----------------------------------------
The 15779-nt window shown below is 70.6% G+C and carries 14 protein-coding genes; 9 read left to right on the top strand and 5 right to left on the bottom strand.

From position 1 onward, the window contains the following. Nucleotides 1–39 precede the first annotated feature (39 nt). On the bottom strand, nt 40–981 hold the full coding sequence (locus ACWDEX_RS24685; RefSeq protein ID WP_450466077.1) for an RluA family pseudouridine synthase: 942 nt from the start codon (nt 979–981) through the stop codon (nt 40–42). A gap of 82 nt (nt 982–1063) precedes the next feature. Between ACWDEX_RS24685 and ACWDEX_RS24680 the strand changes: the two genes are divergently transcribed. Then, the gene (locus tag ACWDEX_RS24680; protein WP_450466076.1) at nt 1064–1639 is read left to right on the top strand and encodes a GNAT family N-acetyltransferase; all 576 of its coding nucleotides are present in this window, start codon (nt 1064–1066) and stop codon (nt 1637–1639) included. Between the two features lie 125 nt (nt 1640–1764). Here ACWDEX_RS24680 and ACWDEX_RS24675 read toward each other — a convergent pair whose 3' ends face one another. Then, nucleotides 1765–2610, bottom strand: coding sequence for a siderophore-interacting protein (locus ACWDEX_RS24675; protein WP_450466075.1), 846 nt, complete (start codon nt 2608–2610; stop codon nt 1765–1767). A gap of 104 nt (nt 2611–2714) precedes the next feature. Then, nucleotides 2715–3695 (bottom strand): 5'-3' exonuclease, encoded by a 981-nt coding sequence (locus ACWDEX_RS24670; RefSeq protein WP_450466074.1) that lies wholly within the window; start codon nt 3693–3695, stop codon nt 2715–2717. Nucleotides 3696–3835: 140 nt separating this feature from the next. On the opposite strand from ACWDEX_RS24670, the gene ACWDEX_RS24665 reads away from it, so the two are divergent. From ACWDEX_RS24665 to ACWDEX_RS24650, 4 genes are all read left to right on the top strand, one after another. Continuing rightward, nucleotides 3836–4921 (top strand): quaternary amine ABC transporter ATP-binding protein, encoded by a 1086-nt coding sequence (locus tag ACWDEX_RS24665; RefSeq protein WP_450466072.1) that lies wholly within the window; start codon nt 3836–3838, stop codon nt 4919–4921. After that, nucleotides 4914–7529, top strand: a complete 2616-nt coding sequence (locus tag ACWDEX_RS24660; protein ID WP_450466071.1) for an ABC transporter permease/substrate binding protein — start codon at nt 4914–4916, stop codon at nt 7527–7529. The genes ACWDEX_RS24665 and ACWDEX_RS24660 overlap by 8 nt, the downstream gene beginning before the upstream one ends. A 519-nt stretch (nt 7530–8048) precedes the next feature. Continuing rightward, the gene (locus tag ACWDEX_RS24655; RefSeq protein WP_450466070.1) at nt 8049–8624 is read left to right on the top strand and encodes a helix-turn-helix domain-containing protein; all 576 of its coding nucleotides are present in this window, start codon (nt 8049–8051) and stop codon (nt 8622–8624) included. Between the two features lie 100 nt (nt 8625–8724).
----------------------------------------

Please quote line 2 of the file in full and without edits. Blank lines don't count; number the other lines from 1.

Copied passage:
From position 1 onward, the window contains the following. Nucleotides 1–39 precede the first annotated feature (39 nt). On the bottom strand, nt 40–981 hold the full coding sequence (locus ACWDEX_RS24685; RefSeq protein ID WP_450466077.1) for an RluA family pseudouridine synthase: 942 nt from the start codon (nt 979–981) through the stop codon (nt 40–42). A gap of 82 nt (nt 982–1063) precedes the next feature. Between ACWDEX_RS24685 and ACWDEX_RS24680 the strand changes: the two genes are divergently transcribed. Then, the gene (locus tag ACWDEX_RS24680; protein WP_450466076.1) at nt 1064–1639 is read left to right on the top strand and encodes a GNAT family N-acetyltransferase; all 576 of its coding nucleotides are present in this window, start codon (nt 1064–1066) and stop codon (nt 1637–1639) included. Between the two features lie 125 nt (nt 1640–1764). Here ACWDEX_RS24680 and ACWDEX_RS24675 read toward each other — a convergent pair whose 3' ends face one another. Then, nucleotides 1765–2610, bottom strand: coding sequence for a siderophore-interacting protein (locus ACWDEX_RS24675; protein WP_450466075.1), 846 nt, complete (start codon nt 2608–2610; stop codon nt 1765–1767). A gap of 104 nt (nt 2611–2714) precedes the next feature. Then, nucleotides 2715–3695 (bottom strand): 5'-3' exonuclease, encoded by a 981-nt coding sequence (locus ACWDEX_RS24670; RefSeq protein WP_450466074.1) that lies wholly within the window; start codon nt 3693–3695, stop codon nt 2715–2717. Nucleotides 3696–3835: 140 nt separating this feature from the next. On the opposite strand from ACWDEX_RS24670, the gene ACWDEX_RS24665 reads away from it, so the two are divergent. From ACWDEX_RS24665 to ACWDEX_RS24650, 4 genes are all read left to right on the top strand, one after another. Continuing rightward, nucleotides 3836–4921 (top strand): quaternary amine ABC transporter ATP-binding protein, encoded by a 1086-nt coding sequence (locus tag ACWDEX_RS24665; RefSeq protein WP_450466072.1) that lies wholly within the window; start codon nt 3836–3838, stop codon nt 4919–4921. After that, nucleotides 4914–7529, top strand: a complete 2616-nt coding sequence (locus tag ACWDEX_RS24660; protein ID WP_450466071.1) for an ABC transporter permease/substrate binding protein — start codon at nt 4914–4916, stop codon at nt 7527–7529. The genes ACWDEX_RS24665 and ACWDEX_RS24660 overlap by 8 nt, the downstream gene beginning before the upstream one ends. A 519-nt stretch (nt 7530–8048) precedes the next feature. Continuing rightward, the gene (locus tag ACWDEX_RS24655; RefSeq protein WP_450466070.1) at nt 8049–8624 is read left to right on the top strand and encodes a helix-turn-helix domain-containing protein; all 576 of its coding nucleotides are present in this window, start codon (nt 8049–8051) and stop codon (nt 8622–8624) included. Between the two features lie 100 nt (nt 8625–8724).